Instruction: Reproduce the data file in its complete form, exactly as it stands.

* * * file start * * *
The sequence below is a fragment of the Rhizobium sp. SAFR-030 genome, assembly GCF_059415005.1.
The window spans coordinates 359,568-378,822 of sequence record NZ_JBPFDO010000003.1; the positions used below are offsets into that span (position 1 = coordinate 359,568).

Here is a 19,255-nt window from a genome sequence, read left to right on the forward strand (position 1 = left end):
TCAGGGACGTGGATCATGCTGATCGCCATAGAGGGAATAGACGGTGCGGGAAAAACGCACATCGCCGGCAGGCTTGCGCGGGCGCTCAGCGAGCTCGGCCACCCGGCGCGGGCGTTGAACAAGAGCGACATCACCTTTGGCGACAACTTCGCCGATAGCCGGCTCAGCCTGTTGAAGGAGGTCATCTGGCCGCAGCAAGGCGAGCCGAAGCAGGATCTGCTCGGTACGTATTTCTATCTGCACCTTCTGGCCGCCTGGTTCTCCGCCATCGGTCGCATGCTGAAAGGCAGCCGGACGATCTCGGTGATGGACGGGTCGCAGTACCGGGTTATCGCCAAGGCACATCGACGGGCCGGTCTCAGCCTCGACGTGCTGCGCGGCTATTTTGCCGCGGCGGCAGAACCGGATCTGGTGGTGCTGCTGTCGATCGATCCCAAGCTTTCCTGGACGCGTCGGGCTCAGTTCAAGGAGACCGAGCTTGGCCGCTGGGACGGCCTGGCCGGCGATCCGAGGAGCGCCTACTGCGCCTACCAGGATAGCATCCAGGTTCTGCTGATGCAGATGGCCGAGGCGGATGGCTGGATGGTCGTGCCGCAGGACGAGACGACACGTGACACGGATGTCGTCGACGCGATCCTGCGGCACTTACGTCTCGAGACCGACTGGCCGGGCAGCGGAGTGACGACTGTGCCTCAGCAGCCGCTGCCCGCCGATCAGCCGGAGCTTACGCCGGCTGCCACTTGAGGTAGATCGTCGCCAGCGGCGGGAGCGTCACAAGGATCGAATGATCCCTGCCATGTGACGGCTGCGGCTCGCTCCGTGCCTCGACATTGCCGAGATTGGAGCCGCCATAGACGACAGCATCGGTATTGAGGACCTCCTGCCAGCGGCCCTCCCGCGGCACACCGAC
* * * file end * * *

The sequence below is a fragment of the Rhizobium sp. SAFR-030 genome, assembly GCF_059415005.1.
The window spans coordinates 359,568-378,822 of sequence record NZ_JBPFDO010000003.1; the positions used below are offsets into that span (position 1 = coordinate 359,568).

Here is a 19,255-nt window from a genome sequence, read left to right on the forward strand (position 1 = left end):
TCAGGGACGTGGATCATGCTGATCGCCATAGAGGGAATAGACGGTGCGGGAAAAACGCACATCGCCGGCAGGCTTGCGCGGGCGCTCAGCGAGCTCGGCCACCCGGCGCGGGCGTTGAACAAGAGCGACATCACCTTTGGCGACAACTTCGCCGATAGCCGGCTCAGCCTGTTGAAGGAGGTCATCTGGCCGCAGCAAGGCGAGCCGAAGCAGGATCTGCTCGGTACGTATTTCTATCTGCACCTTCTGGCCGCCTGGTTCTCCGCCATCGGTCGCATGCTGAAAGGCAGCCGGACGATCTCGGTGATGGACGGGTCGCAGTACCGGGTTATCGCCAAGGCACATCGACGGGCCGGTCTCAGCCTCGACGTGCTGCGCGGCTATTTTGCCGCGGCGGCAGAACCGGATCTGGTGGTGCTGCTGTCGATCGATCCCAAGCTTTCCTGGACGCGTCGGGCTCAGTTCAAGGAGACCGAGCTTGGCCGCTGGGACGGCCTGGCCGGCGATCCGAGGAGCGCCTACTGCGCCTACCAGGATAGCATCCAGGTTCTGCTGATGCAGATGGCCGAGGCGGATGGCTGGATGGTCGTGCCGCAGGACGAGACGACACGTGACACGGATGTCGTCGACGCGATCCTGCGGCACTTACGTCTCGAGACCGACTGGCCGGGCAGCGGAGTGACGACTGTGCCTCAGCAGCCGCTGCCCGCCGATCAGCCGGAGCTTACGCCGGCTGCCACTTGAGGTAGATCGTCGCCAGCGGCGGGAGCGTCACAAGGATCGAATGATCCCTGCCATGTGACGGCTGCGGCTCGCTCCGTGCCTCGACATTGCCGAGATTGGAGCCGCCATAGACGACAGCATCGGTATTGAGGACCTCCTGCCAGCGGCCCTCCCGCGGCACACCGAC